This year's Super Bowl stadium can withstand snow and save energy

All those watching the Super Bowl this weekend, take heart: there’s a good chance the Minneapolis stadium roof won’t collapse — as its predecessor the Metrodome’s did in December 2010.

That’s because U.S. Bank Stadium, which opened in 2016, features a sleek, practical roof made of a material that lets the snow fall into a gigantic snow gutter. This transparent material, Ethylene Tetrafluoroethyl (ETFE), also saves energy. It allows natural sunlight into the stadium, giving the venue a natural, outdoorsy feel, while also allowing solar thermal heating that redistributes warm air in the winter and pumps cold air in the summer.

U.S. Bank Stadium. Source

The unique high-tech roof is only one of the stadium’s many green features. U.S. Bank Stadium was the first NFL stadium to be built with LED sports lighting, which consumes 75% less electricity than the metal halide lighting typically used in the dark ages (pun intended). The facility was also constructed with a plethora of other energy-efficient features, including high-efficiency motors and advanced air-handling units, all of which combine to cut U.S. Bank Stadium’s energy use to 92 thousand British thermal units per square foot (kBtu/sf), compared to the Metrodome’s 104 kBTU/sf, and enabled the stadium to be certified LEED Gold last November by the U.S. Green Building Council.

This is all part of a larger effort by college and professional sports teams across the country to save energy. In fact, U.S. Bank Stadium is just one of 80 LEED-certified sports venues in the United States. Seattle’s CenturyLink Field, for example, reduced its annual utility costs by 21% thanks to a variety of energy efficiency measures. Nationals Park, located in Washington, DC, was the first MLB stadium to earn LEED certification and was projected to use 15% less energy than a comparable ballpark.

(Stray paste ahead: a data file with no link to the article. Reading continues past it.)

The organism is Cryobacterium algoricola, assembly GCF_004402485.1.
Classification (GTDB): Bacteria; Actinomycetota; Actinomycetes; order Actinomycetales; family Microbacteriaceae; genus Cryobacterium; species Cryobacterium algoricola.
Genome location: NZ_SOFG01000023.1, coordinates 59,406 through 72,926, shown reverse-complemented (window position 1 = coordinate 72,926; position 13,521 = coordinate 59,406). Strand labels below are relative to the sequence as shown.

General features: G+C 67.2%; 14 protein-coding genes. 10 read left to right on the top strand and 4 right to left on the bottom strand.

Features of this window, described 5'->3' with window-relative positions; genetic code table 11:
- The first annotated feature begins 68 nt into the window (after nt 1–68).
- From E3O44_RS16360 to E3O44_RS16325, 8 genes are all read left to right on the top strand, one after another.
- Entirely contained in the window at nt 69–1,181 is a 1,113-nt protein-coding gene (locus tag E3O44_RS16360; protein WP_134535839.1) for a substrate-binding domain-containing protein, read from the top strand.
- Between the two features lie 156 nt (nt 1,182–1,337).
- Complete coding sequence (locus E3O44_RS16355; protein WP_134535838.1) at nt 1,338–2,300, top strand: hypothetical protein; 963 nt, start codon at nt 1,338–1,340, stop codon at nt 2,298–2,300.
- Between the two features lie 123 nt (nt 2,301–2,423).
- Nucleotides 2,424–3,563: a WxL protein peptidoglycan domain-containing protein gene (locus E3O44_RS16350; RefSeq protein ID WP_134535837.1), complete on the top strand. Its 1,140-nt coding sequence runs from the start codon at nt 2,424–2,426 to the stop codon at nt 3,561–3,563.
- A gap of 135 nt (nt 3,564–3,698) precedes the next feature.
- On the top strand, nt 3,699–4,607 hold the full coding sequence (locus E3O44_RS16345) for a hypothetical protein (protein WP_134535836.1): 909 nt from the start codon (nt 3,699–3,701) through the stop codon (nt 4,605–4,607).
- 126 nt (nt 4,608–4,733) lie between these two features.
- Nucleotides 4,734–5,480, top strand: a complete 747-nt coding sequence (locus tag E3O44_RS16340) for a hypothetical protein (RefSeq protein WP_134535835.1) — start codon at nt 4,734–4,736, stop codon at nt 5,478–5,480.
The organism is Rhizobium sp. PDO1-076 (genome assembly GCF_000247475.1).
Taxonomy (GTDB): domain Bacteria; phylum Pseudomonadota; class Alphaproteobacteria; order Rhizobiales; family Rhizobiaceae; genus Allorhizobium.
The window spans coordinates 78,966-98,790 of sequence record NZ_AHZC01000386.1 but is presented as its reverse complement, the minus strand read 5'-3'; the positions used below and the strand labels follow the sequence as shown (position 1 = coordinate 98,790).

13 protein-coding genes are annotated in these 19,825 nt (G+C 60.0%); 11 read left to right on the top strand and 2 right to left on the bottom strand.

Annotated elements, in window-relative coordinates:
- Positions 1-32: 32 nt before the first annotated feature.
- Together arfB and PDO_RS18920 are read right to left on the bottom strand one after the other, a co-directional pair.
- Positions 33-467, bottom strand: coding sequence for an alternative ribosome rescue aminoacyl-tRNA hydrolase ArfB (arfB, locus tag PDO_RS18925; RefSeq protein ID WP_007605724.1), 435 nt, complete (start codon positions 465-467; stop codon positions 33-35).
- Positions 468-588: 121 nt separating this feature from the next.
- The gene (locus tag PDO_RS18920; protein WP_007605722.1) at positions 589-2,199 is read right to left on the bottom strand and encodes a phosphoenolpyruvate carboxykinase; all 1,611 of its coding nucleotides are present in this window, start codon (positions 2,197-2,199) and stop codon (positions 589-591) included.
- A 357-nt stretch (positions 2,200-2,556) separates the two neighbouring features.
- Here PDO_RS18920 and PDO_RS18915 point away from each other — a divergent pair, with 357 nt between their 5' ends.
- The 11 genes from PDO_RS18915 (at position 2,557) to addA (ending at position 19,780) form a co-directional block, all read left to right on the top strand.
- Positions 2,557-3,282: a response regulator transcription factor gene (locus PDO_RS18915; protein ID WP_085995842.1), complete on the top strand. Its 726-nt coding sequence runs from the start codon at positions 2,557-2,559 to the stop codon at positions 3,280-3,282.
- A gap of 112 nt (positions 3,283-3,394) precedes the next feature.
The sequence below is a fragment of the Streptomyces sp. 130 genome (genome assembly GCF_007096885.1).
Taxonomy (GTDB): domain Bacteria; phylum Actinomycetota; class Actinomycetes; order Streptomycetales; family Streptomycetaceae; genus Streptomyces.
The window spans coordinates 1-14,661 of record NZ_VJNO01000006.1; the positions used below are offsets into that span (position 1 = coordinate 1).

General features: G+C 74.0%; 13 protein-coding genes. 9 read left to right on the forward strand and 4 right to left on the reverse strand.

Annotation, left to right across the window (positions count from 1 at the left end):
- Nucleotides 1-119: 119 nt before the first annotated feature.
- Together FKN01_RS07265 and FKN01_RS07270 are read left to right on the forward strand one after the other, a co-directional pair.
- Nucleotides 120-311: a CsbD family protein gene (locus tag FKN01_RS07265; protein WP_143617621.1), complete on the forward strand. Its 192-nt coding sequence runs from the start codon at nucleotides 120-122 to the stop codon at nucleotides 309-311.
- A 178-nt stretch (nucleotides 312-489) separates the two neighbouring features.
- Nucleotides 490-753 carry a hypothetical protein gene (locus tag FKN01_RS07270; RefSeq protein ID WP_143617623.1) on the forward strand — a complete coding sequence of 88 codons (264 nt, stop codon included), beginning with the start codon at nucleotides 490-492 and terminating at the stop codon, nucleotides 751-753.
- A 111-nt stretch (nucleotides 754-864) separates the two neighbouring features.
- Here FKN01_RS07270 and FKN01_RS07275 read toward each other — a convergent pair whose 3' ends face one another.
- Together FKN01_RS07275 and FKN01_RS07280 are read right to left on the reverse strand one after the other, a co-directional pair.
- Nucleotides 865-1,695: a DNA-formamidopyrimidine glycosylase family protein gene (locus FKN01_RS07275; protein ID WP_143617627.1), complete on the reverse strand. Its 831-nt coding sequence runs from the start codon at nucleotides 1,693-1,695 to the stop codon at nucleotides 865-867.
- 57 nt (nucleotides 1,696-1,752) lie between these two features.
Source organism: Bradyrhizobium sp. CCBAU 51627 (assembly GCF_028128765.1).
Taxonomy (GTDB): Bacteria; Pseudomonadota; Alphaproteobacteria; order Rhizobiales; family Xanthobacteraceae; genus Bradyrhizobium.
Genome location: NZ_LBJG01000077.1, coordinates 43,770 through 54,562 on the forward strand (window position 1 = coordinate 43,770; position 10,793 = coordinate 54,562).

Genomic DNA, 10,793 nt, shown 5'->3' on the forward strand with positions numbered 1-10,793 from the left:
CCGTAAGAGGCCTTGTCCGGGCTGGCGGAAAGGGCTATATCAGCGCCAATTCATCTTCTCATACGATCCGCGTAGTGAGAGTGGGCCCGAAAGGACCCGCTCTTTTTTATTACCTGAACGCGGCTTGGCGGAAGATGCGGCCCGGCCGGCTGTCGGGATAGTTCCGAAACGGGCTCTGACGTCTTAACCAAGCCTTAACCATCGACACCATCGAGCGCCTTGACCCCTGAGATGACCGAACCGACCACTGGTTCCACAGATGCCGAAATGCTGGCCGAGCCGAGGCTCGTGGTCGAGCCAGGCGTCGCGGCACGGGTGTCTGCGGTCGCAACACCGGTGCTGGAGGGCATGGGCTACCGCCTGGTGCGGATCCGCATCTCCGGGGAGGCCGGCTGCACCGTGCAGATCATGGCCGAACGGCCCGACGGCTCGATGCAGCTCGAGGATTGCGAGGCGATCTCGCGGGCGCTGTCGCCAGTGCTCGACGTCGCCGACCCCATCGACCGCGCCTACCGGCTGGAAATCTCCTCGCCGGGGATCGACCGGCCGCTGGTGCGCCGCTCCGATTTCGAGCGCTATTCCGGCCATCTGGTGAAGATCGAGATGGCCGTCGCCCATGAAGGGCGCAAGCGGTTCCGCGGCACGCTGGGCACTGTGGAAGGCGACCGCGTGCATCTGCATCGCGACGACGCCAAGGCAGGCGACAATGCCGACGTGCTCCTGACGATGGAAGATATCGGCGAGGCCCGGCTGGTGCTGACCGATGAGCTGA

The largest energy savings are often achieved through a team effort, and the construction of Minneapolis’ U.S. Bank Stadium was no different. Ranked ninth in ACEEE’s 2016 State Energy Efficiency Scorecard, Minnesota has a number of policies in place to encourage energy savings. The state’s Sustainable Building 2030 standards call for energy consumption reductions of 60% for any building built after 2010, with the ultimate goal of reaching net zero in 2030. All state buildings are required to meet the State of Minnesota Sustainable Building Guidelines — also known as the B3 Guidelines — and U.S. Bank Stadium uses the B3 Benchmarking tool to track its actual energy use.

Beyond the stadium, the state requires electric and gas utilities to invest a portion of their revenues in energy efficiency through the Conservation Improvement Program (CIP). These and many other energy-saving measures and initiatives enabled Minnesota to achieve the 10th highest electricity savings in the United States in 2016.

The City of Minneapolis, which ranked eleventh in ACEEE’s City Energy Efficiency Scorecard, also understands the value of teamwork. Building on a century-long partnership, Minneapolis, Xcel Energy, and CenterPoint Energy recently agreed to a first-in-the-nation leadership framework called the Minneapolis Clean Energy Partnership that aims to help the city reach its Climate Action Plan and Energy Vision for 2040 goals.

Whether the Patriots or the Eagles win this Sunday, one thing is certain: everyone wins with energy efficiency. With strong policies, evolving technologies, and a lot of teamwork, we can all save money and energy in our offices, at home, and in sports arenas across the country.